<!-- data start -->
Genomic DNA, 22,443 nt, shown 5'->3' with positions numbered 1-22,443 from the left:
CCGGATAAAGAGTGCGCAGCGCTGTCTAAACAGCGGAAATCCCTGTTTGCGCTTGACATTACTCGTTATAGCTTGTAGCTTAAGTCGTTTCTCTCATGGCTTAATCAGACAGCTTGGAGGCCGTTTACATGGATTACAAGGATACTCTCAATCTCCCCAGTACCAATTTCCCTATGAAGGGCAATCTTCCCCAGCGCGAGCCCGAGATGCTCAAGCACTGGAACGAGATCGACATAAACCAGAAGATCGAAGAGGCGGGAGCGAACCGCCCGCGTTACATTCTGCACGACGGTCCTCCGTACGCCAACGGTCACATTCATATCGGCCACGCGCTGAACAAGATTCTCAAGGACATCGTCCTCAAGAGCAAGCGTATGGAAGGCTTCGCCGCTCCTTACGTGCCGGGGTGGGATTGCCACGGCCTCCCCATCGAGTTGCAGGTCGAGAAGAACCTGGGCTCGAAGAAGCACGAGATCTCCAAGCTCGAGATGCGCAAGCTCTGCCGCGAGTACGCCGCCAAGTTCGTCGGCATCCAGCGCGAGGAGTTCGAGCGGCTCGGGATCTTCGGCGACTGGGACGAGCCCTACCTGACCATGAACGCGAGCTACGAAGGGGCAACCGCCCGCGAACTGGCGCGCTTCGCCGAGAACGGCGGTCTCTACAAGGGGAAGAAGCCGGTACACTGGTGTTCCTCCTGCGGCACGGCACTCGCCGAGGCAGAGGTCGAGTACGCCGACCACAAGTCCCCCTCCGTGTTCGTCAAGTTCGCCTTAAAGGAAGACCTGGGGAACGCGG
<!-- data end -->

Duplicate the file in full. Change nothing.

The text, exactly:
Genomic DNA, 22,443 nt, shown 5'->3' with positions numbered 1-22,443 from the left:
CCGGATAAAGAGTGCGCAGCGCTGTCTAAACAGCGGAAATCCCTGTTTGCGCTTGACATTACTCGTTATAGCTTGTAGCTTAAGTCGTTTCTCTCATGGCTTAATCAGACAGCTTGGAGGCCGTTTACATGGATTACAAGGATACTCTCAATCTCCCCAGTACCAATTTCCCTATGAAGGGCAATCTTCCCCAGCGCGAGCCCGAGATGCTCAAGCACTGGAACGAGATCGACATAAACCAGAAGATCGAAGAGGCGGGAGCGAACCGCCCGCGTTACATTCTGCACGACGGTCCTCCGTACGCCAACGGTCACATTCATATCGGCCACGCGCTGAACAAGATTCTCAAGGACATCGTCCTCAAGAGCAAGCGTATGGAAGGCTTCGCCGCTCCTTACGTGCCGGGGTGGGATTGCCACGGCCTCCCCATCGAGTTGCAGGTCGAGAAGAACCTGGGCTCGAAGAAGCACGAGATCTCCAAGCTCGAGATGCGCAAGCTCTGCCGCGAGTACGCCGCCAAGTTCGTCGGCATCCAGCGCGAGGAGTTCGAGCGGCTCGGGATCTTCGGCGACTGGGACGAGCCCTACCTGACCATGAACGCGAGCTACGAAGGGGCAACCGCCCGCGAACTGGCGCGCTTCGCCGAGAACGGCGGTCTCTACAAGGGGAAGAAGCCGGTACACTGGTGTTCCTCCTGCGGCACGGCACTCGCCGAGGCAGAGGTCGAGTACGCCGACCACAAGTCCCCCTCCGTGTTCGTCAAGTTCGCCTTAAAGGAAGACCTGGGGAACGCGG